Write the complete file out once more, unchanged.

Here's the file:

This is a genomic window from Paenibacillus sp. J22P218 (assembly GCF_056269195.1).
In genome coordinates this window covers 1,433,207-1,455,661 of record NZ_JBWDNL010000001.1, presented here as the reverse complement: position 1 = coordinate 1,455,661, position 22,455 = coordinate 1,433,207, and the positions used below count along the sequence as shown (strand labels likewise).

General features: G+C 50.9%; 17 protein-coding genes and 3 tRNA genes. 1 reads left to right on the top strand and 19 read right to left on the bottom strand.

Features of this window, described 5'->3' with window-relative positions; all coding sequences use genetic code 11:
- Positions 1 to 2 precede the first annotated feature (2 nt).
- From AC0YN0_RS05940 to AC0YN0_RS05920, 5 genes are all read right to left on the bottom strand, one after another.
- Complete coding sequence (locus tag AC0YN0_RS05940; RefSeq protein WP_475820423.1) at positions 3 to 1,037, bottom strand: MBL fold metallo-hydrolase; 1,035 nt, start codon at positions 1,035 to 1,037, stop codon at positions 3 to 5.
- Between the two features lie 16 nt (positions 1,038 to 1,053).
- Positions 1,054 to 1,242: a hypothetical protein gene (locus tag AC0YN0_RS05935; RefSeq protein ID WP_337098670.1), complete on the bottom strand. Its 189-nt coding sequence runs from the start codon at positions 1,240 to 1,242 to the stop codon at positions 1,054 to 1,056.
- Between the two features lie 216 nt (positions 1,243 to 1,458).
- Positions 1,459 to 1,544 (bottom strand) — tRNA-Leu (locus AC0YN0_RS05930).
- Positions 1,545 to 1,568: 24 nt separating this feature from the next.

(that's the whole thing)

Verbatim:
This is a genomic window from Paenibacillus sp. J22P218 (assembly GCF_056269195.1).
In genome coordinates this window covers 1,433,207-1,455,661 of record NZ_JBWDNL010000001.1, presented here as the reverse complement: position 1 = coordinate 1,455,661, position 22,455 = coordinate 1,433,207, and the positions used below count along the sequence as shown (strand labels likewise).

General features: G+C 50.9%; 17 protein-coding genes and 3 tRNA genes. 1 reads left to right on the top strand and 19 read right to left on the bottom strand.

Features of this window, described 5'->3' with window-relative positions; all coding sequences use genetic code 11:
- Positions 1 to 2 precede the first annotated feature (2 nt).
- From AC0YN0_RS05940 to AC0YN0_RS05920, 5 genes are all read right to left on the bottom strand, one after another.
- Complete coding sequence (locus tag AC0YN0_RS05940; RefSeq protein WP_475820423.1) at positions 3 to 1,037, bottom strand: MBL fold metallo-hydrolase; 1,035 nt, start codon at positions 1,035 to 1,037, stop codon at positions 3 to 5.
- Between the two features lie 16 nt (positions 1,038 to 1,053).
- Positions 1,054 to 1,242: a hypothetical protein gene (locus tag AC0YN0_RS05935; RefSeq protein ID WP_337098670.1), complete on the bottom strand. Its 189-nt coding sequence runs from the start codon at positions 1,240 to 1,242 to the stop codon at positions 1,054 to 1,056.
- Between the two features lie 216 nt (positions 1,243 to 1,458).
- Positions 1,459 to 1,544 (bottom strand) — tRNA-Leu (locus AC0YN0_RS05930).
- Positions 1,545 to 1,568: 24 nt separating this feature from the next.